New Frontiers in HIV Prevention Sciences


The session "New Frontiers
in HIV Prevention Sciences" offered a riveting array of models
and lessons learned from the ever-evolving field of research on HIV
prevention technologies and interventions. 

Julia Kim, from the School
of Public Health at the University of Witwatersrand, discussed HIV prevention
oriented towards structural determinants, such as gender-based violence,
and how to measure an intervention’s impact. Inherent in this model
is a shift away from the individual level to that of the population. 
Her research focused on women who received training in gender inequalities
and HIV while also participating in a microfinance program. This allowed
for prolonged and consistent contact with the research group, more so
than in a clinical setting. The research demonstrated that change in
a factor such as gender-based violence, which is often deemed to be
"too culturally entrenched and resistant to change," is not only
possible but measurable.

The widespread impact of such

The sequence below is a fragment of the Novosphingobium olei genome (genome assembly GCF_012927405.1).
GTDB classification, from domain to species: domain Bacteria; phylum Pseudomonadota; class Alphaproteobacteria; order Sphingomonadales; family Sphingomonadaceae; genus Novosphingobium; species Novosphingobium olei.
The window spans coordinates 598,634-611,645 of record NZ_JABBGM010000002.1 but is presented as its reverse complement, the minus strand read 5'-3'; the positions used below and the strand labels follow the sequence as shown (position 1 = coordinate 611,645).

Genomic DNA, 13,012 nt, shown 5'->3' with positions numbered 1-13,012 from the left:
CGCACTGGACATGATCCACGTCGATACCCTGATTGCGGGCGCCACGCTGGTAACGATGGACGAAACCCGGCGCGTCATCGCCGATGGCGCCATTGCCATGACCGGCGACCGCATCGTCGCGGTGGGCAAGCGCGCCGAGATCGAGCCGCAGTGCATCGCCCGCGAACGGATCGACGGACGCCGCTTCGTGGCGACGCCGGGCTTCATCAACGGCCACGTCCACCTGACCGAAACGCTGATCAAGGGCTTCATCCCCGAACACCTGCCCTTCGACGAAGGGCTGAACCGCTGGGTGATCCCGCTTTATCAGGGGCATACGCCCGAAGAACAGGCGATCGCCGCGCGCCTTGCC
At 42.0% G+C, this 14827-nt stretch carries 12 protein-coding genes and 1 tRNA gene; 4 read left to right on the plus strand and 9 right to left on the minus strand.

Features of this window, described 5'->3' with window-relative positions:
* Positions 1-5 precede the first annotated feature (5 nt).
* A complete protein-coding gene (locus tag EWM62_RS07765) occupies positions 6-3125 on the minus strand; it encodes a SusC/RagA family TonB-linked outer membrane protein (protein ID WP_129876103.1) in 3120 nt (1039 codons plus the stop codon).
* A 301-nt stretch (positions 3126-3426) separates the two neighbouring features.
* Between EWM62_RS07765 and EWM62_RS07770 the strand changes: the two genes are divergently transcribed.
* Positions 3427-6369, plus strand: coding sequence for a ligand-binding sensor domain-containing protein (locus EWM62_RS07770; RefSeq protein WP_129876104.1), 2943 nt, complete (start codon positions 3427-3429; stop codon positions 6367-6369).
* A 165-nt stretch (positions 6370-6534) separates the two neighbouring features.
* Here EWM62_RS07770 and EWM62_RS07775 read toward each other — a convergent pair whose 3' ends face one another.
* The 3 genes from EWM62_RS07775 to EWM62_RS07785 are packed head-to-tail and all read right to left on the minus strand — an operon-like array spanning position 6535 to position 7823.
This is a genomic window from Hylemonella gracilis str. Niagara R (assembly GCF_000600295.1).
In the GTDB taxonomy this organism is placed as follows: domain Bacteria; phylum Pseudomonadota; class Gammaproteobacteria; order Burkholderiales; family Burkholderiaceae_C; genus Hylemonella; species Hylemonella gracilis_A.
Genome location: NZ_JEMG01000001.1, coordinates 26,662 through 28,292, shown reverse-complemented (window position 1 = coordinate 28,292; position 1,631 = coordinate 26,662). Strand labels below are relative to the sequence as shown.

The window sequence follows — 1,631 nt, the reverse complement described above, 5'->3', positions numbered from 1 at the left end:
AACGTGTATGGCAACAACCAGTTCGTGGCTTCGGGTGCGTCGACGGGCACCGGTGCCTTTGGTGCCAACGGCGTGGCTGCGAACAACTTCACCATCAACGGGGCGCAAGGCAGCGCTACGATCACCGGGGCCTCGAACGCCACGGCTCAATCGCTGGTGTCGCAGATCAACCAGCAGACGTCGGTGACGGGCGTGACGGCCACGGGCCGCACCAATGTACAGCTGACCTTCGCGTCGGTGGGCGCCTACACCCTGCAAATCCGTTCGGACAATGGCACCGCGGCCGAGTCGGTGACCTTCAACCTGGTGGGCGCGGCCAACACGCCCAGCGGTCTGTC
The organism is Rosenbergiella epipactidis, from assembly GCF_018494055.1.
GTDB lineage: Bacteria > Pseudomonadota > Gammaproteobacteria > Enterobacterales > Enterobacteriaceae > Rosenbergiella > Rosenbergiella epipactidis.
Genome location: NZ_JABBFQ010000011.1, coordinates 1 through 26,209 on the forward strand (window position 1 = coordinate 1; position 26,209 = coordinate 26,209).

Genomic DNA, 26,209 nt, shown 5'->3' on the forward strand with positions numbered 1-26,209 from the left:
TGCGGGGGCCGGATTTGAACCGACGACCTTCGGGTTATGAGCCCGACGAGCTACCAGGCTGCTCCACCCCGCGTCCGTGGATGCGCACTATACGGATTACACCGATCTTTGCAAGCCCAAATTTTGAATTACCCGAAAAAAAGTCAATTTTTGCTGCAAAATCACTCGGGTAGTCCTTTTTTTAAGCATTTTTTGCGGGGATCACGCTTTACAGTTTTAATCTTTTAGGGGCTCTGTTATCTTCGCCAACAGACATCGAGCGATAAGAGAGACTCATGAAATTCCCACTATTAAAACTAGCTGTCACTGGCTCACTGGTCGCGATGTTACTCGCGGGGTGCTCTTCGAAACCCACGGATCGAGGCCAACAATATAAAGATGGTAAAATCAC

interventions occurs through scale-up to a broader base of people. Ashokh
Alexander, Director of Avahan India AIDS Initiative, added how the integration
of business models aided in crafting research to scale from the outset,
and she emphasized the importance of designing, managing, and evaluating
to scale. Building research into program implementation allows for service
users to be data gatherers as well, which panelist Jeffrey O’Malley
of United Nations Development Programme echoed, and allows for more
immediate assessment of program impact to identify areas in need of
modification.

Tom Coates, Associate Director
of the UCLA AIDS Institute, cautioned that not all forms of information
are equally useful, and that we can neither rely exclusively on randomized
controlled testing nor on self-reported data to measure the impact of
prevention technologies and interventions. 

Such HIV research has long
posed unique challenges since the data is often difficult to quantify.
The panelists briefly reviewed the evolution in the framing and conceptualization
of that research which has led to better planning and design of interventions.

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